Berta’s first trip abroad! We love France – the cheese, the wine, the endless beautiful villages, the mountains, the coast – we’ve spent a lot of time exploring by car in the past, be it on meandering drives back up to the northern seaports to catch ferries back to the UK, or just popping over the border (3 hours from us) for a long weekend, or on longer trips to further inland. Having the French border so close was a big draw for Berta, France is of course incredibly well set up for motorhomes, there is such a culture of acceptance there, and so many villages have their own AC areas – many free.
So for Berta’s first trip we decided to head to a region we’d never been to before, the Gers region. This was partly as we were going mid-August, so wanted to avoid the coast (and its infamous car park height barriers), and wanted to find somewhere a little less touristy to relax and unwind. This was also the first real test of not planning where we were heading, and just using the excellent Park4Night mobile app to find somewhere to stay each night – assuming that being a less touristy area we weren’t going to find places particularly full (this assumption was correct thankfully).
First stop was admittedly based on a little planning using the app, lunch with a view was what we were after on the most beautifully clear day, so we headed over the border on the A8 in the morning, then A63-A64 east, to the most wonderful spot on top of a hill, easily accessible, just east of the village of Villefranque. It was boiling, no wind, and the most fabulous first stop – we enjoyed a very cheesy lunch watching the swallowtail butterflies around us, with uninterrupted views of the Pyrenees and the Basque coast. This was also the first time we’ve missed having an awning too (we’re saving up for the Fiamma F65) – it was very hot in the sunshine!
After lunch we got back on the A64 and had an afternoon stop on the outskirts of Pau. We’ve been to Pau before, but were heading this time to one of its western villages, Lescar. Easy parking below the town, we walked up through the town gates to explore its lovely Romanesque church complete with paintings and mosaic floors. Then a stroll around the ramparts with more Pyrenean views (Pau itself is famous for them) before heading off to our overnight stop.
Our first overnight in France and we decided to brave it and go wild! We were heading to a lakeside location, the Lac du Balaing below the village of Angos, just northeast of Pau off the D834. We first parked up at the larger car park, and enjoyed a lovely sunset walk around the lake (with a slight broken flipflop crisis halfway round!), which aside from being a very lovely walk, also allowed us to suss out the parking situation a little more, and we moved ourselves to a more open, waterside area for the night. We had a very quiet overnight, a good first wild camp!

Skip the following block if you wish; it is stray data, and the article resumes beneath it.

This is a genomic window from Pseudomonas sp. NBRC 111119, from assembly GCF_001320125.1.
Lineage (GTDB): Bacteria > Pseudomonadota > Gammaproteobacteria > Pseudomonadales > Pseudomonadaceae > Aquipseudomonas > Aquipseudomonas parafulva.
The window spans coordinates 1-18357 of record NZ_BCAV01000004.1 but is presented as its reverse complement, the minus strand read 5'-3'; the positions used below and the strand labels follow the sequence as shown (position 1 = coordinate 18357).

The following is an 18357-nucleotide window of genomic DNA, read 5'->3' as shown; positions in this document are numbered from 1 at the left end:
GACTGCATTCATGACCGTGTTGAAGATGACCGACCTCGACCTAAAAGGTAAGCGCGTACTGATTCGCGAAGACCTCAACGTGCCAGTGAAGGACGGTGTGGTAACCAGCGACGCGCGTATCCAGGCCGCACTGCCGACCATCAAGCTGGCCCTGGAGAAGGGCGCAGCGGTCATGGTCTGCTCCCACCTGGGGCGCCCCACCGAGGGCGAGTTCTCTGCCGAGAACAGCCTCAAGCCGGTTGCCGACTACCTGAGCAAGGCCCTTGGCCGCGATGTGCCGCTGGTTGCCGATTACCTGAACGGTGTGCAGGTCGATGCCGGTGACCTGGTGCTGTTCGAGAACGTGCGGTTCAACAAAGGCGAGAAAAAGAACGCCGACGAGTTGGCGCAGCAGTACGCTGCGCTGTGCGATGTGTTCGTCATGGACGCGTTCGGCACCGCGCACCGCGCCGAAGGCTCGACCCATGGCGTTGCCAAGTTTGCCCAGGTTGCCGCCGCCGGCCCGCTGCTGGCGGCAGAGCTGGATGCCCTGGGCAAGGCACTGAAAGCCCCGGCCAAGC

Day 2 – Our 5th Wedding Anniversary!
Waking up lakeside the sun briefly appeared, before disappearing behind clouds, and encouraging us to move off for the day post-breakfast. We headed now to the Gers region, first stopping at the town of Riscle for a quick market visit. Easy shady parking on a square with water and toilets, this could have easily been an overnight – others clearly had. We just stopped to pick up some cheese bits for lunch, and a quick visit to the church and a drink on the square. We then headed on through the vineyards and sunflowers of the Gers, to the Tour de Termes d’Armagnac. This tower is what remains of a medieval castle, towering over the surrounding countryside, and a fun visit (we enjoyed the medieval dressing up box!). We were very indebted to the lovely woman at reception who, on finding it was our wedding anniversary, worked very hard indeed ringing around to find us a last minute dinner reservation for that evening! More on that later. Anyway, the tower also has a lovely church next to it, and we managed to park up on the grass between the two for a nice lunch – although indoors as it was still markedly grey outside.
After lunch, grey turned to actual rain, but we decided that that was not going to be enough to put us off our next stop – a good decision as we discovered. We headed a little further northeast to something I always feel France does very well, bamboo gardens! This was the Palmeraie du Sarthou near Bétous, a lovely large private tropical garden. Umbrellas were provided free of charge, and we had a lot of fun exploring the tropical areas – all the more atmospheric in the odd rain shower, the lovely lotus flowers (Berta now has a lotus seedpod we were gifted), and the rather bizarre fake plane crashes in the woodland walk – two full sized mockups with real light aircraft – as strange as it sounds!